The criticism of global corporations has increased tremendously over the past year, and in my opinion, rightfully so. Not only are they preventing governments from taking significant steps towards tackling climate change, but they are also responsible for preventing health care from being available for all, expanding the gap between the rich and poor, feeding America’s military-industrial complex, and maintaining our unsustainable and immoral status quo.
The corporate media is no different. I believe they are guilty of designing an incomplete, standard reality for its viewers. What we possess as knowledge determines our reality. We acquire this knowledge through what we hear, see, and read. If we are acquiring our knowledge from only a few different sources, our reality will consequently be limited.
I think we’ve all witnessed what happens when CNN gets ahold of celebrity gossip, like Tiger Woods’ infidelity or Michael Jackson’s death. Although you may be interested in the lives of these celebrities, is that really what you expect these professionally trained journalists to be covering? How about how American taxpayers dollars are being used in the Middle East? Most Americans do not want to be in Iraq or Afghanistan, yet out of the 67 columns written on Afghanistan in 2009 in the Washington Post, only six presented an anti-war stance. There’s a similar ratio in the New York times, where out of 43 columns on the war, only seven presented an anti-war stance. (FAIR, In Afghan Debate, Few Antiwar Op-eds, December 2009). Is this really the balance in reporting you’d expect on an issue as important as war from the nation’s two largest and most prestigious newspapers?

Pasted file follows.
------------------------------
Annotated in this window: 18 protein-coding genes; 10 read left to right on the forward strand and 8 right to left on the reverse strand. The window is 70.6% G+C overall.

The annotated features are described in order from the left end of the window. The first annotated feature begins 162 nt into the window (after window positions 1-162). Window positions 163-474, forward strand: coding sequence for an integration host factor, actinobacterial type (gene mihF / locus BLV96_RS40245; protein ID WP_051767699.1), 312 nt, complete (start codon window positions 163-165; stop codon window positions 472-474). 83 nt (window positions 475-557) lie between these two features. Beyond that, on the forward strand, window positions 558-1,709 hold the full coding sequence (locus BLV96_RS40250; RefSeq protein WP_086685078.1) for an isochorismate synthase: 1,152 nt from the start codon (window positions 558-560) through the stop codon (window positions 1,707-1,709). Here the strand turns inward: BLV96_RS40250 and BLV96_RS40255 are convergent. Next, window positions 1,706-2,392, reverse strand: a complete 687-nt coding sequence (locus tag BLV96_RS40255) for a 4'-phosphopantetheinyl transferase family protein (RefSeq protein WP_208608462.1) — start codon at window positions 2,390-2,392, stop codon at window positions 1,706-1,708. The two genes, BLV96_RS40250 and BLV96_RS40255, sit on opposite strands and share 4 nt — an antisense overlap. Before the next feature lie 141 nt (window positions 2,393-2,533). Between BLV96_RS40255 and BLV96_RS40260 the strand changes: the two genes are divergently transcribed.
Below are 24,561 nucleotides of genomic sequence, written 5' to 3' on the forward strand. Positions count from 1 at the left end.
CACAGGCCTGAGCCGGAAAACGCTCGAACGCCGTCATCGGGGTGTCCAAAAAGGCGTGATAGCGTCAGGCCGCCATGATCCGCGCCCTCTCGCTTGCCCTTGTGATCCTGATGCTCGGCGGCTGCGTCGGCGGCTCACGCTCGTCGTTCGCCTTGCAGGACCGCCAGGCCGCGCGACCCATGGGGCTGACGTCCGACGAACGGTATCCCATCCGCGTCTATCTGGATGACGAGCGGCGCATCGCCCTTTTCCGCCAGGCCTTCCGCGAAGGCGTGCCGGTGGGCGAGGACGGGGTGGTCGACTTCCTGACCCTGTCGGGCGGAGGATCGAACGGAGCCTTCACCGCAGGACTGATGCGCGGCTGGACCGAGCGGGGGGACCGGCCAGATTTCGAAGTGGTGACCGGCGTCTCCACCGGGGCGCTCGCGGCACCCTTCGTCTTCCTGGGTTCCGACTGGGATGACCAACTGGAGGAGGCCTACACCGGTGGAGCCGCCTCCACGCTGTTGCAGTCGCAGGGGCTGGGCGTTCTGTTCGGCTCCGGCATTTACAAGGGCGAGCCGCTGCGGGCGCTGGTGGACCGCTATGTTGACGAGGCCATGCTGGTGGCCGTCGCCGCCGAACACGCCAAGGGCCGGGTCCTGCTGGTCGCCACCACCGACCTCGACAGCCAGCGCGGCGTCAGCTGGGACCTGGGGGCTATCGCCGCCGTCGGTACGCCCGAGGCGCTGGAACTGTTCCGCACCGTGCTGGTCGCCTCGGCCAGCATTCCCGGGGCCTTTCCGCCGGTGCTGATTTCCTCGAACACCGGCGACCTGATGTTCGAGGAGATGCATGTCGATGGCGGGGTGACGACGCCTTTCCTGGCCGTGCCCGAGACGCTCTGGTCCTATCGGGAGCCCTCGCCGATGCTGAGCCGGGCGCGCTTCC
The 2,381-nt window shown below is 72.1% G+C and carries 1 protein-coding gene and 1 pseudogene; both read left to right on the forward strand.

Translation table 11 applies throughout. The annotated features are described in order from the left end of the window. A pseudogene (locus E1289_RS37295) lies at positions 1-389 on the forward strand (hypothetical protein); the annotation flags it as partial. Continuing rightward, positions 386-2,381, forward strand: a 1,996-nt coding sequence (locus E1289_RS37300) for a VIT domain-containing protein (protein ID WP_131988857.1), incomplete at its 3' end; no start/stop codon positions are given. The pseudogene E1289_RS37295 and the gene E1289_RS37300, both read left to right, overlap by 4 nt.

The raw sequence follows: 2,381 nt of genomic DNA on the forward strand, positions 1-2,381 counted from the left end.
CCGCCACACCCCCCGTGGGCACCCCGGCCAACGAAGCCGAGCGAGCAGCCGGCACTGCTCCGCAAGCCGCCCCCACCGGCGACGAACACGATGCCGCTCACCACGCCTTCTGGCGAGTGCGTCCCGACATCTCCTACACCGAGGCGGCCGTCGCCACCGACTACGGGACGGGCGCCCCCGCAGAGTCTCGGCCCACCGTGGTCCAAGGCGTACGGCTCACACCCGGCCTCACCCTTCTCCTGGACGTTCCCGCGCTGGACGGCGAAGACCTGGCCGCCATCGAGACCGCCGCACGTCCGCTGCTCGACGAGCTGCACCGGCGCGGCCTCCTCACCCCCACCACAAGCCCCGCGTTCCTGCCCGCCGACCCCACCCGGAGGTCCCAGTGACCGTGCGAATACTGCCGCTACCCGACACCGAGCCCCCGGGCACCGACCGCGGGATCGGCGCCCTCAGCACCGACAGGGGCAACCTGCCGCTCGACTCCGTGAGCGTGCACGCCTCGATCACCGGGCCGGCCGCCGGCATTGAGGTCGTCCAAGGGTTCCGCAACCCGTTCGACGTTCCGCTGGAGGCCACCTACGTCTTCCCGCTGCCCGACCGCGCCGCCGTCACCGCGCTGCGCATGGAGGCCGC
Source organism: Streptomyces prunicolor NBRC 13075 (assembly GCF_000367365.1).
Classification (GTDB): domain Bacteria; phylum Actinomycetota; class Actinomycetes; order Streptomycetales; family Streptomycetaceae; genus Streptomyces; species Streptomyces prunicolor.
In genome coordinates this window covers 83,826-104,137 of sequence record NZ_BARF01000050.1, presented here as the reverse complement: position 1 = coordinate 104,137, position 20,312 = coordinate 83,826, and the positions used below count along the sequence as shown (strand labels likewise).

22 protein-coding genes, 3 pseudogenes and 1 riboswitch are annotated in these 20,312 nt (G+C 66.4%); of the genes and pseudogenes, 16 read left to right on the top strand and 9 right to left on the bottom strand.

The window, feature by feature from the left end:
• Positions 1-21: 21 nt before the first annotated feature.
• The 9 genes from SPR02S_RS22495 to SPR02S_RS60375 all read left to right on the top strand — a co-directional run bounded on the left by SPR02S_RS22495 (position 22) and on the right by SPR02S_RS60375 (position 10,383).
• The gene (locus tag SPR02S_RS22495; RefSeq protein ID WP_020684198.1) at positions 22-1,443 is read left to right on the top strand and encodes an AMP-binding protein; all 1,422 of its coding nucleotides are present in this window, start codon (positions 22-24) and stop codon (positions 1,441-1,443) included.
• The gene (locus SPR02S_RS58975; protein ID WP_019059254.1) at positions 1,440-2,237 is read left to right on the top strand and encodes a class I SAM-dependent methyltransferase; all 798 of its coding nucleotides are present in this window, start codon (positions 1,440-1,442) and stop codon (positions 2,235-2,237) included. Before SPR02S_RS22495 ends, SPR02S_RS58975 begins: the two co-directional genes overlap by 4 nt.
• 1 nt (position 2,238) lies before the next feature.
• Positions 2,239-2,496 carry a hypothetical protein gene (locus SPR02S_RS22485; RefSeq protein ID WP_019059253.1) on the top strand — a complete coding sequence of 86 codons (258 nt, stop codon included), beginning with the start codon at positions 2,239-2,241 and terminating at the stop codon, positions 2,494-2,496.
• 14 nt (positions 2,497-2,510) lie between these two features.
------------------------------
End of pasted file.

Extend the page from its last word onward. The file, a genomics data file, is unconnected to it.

I believe everyone on this planet wants the same fundamental things in life and knows wrong from right. However, as a nation, we cannot accurately discuss, debate, and resolve important issues if we are only given a distorted account of events. Although I have been quite critical of the corporate media, I am not advocating complete abandonment. They have talented writers and possess the resources to cover a wide range of topics. What I am advocating is broadening the scope of where we get our news. It is only through changing our access to information that we can have a more complete understanding of the world we live in.